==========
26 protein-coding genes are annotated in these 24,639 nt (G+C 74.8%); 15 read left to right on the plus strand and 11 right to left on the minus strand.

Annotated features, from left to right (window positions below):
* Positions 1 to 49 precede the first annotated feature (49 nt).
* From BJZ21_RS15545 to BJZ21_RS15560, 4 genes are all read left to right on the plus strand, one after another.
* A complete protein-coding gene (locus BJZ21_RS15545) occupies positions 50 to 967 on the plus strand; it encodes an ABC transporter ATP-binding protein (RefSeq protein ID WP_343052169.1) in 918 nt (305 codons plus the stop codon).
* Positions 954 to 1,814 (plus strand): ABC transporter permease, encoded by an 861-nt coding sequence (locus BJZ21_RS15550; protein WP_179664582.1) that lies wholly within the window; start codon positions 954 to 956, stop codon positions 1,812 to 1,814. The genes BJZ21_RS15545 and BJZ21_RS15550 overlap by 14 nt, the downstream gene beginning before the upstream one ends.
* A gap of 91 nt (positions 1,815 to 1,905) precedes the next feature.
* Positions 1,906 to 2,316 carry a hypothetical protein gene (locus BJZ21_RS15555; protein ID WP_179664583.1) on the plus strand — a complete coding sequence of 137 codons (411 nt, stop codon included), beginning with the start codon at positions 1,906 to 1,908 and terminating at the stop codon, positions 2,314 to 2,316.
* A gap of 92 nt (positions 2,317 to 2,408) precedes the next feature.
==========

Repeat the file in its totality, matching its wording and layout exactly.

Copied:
26 protein-coding genes are annotated in these 24,639 nt (G+C 74.8%); 15 read left to right on the plus strand and 11 right to left on the minus strand.

Annotated features, from left to right (window positions below):
* Positions 1 to 49 precede the first annotated feature (49 nt).
* From BJZ21_RS15545 to BJZ21_RS15560, 4 genes are all read left to right on the plus strand, one after another.
* A complete protein-coding gene (locus BJZ21_RS15545) occupies positions 50 to 967 on the plus strand; it encodes an ABC transporter ATP-binding protein (RefSeq protein ID WP_343052169.1) in 918 nt (305 codons plus the stop codon).
* Positions 954 to 1,814 (plus strand): ABC transporter permease, encoded by an 861-nt coding sequence (locus BJZ21_RS15550; protein WP_179664582.1) that lies wholly within the window; start codon positions 954 to 956, stop codon positions 1,812 to 1,814. The genes BJZ21_RS15545 and BJZ21_RS15550 overlap by 14 nt, the downstream gene beginning before the upstream one ends.
* A gap of 91 nt (positions 1,815 to 1,905) precedes the next feature.
* Positions 1,906 to 2,316 carry a hypothetical protein gene (locus BJZ21_RS15555; protein ID WP_179664583.1) on the plus strand — a complete coding sequence of 137 codons (411 nt, stop codon included), beginning with the start codon at positions 1,906 to 1,908 and terminating at the stop codon, positions 2,314 to 2,316.
* A gap of 92 nt (positions 2,317 to 2,408) precedes the next feature.